Singing in a community choir may be a unique approach to promote the health of diverse older adults by helping them remain active and engaged. It may even reduce health disparities.
Dr. Johnson tested this approach, leading Community of Voices, the largest randomized clinical trial to test the impact of participating in a community choir on the health and well-being of nearly 400 culturally diverse adults, age 60 and older, from 12 senior centers in San Francisco. The centers were randomly chosen to conduct the choir program immediately (six intervention groups) or 6 months later (six control groups). Outcome measures were collected at baseline (prior to starting the intervention), 6 months (end of randomization phase), and 12 months (1 year after enrollment). Each choir met once a week in 90-minute sessions for 44 weeks and performed in several informal concerts.
Researchers assessed participants’ cognition, physical function, and psychosocial function, as well as their use and cost of healthcare services before they started the choir program and again after 6 and 12 months. Participating in the community choir showed positive results within 6 months. In particular, it reduced feelings of loneliness and increased interest in life. However, cognitive and physical outcomes and healthcare costs did not change significantly.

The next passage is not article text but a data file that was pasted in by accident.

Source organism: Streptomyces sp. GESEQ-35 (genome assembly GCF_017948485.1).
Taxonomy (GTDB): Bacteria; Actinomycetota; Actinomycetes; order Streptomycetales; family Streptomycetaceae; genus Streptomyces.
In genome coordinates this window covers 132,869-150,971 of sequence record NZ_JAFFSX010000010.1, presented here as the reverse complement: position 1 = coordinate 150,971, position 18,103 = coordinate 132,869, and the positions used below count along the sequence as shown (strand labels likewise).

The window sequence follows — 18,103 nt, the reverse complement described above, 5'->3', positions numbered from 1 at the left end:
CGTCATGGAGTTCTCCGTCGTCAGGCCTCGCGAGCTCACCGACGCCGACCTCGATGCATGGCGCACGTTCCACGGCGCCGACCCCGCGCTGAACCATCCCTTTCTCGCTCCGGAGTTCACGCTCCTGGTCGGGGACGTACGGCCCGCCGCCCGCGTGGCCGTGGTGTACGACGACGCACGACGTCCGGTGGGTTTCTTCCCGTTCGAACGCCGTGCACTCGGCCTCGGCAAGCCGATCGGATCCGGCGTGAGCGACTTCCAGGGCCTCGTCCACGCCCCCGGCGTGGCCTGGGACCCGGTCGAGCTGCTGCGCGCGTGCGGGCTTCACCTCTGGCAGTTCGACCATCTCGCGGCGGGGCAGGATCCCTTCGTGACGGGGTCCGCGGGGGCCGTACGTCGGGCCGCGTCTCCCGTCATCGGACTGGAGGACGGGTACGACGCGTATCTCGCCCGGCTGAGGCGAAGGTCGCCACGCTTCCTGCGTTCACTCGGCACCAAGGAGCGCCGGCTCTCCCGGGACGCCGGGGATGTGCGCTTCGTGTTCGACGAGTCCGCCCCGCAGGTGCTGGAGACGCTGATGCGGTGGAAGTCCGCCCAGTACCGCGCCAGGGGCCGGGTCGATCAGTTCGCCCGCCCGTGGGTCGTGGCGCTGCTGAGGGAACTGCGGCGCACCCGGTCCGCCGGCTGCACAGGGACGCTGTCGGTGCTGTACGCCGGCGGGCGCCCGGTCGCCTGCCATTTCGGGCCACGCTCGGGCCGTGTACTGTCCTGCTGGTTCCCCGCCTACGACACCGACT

Northwestern University is looking for another art form, theater improvisation, to help older adults with early-stage dementia be social and improve their quality of life. As part of the 8-week program, groups of 10 to 15 participants, age 50 to 90, attend 90-minute sessions that are purposely repetitive and follow a specific pattern. Two facilitators—a clinical social worker and a master teaching artist in theater and improvisational techniques—guide participants through various activities.
Preliminary results show participation in the Memory Ensemble improves mood, decreases anxiety, and increases a sense of belonging, normalcy, and destigmatization said Dr. Dunford. Participants also report feelings of achievement, empowerment, and self-discovery.
Dr. Johnson’s and Northwestern University’s research proves the positive impact of having various art forms for aging adults. There is a need for creative opportunities/outlets for aging adults. Providing creative weekly social events that were accessible and community-driven would help break the issue of social isolation would give aging adults something to look forward to.
“Participating in the Arts Creates Paths to Healthy Aging.” National Institute on Aging, U.S. Department of Health and Human Services, www.nia.nih.gov/news/participating-arts-creates-paths-healthy-aging.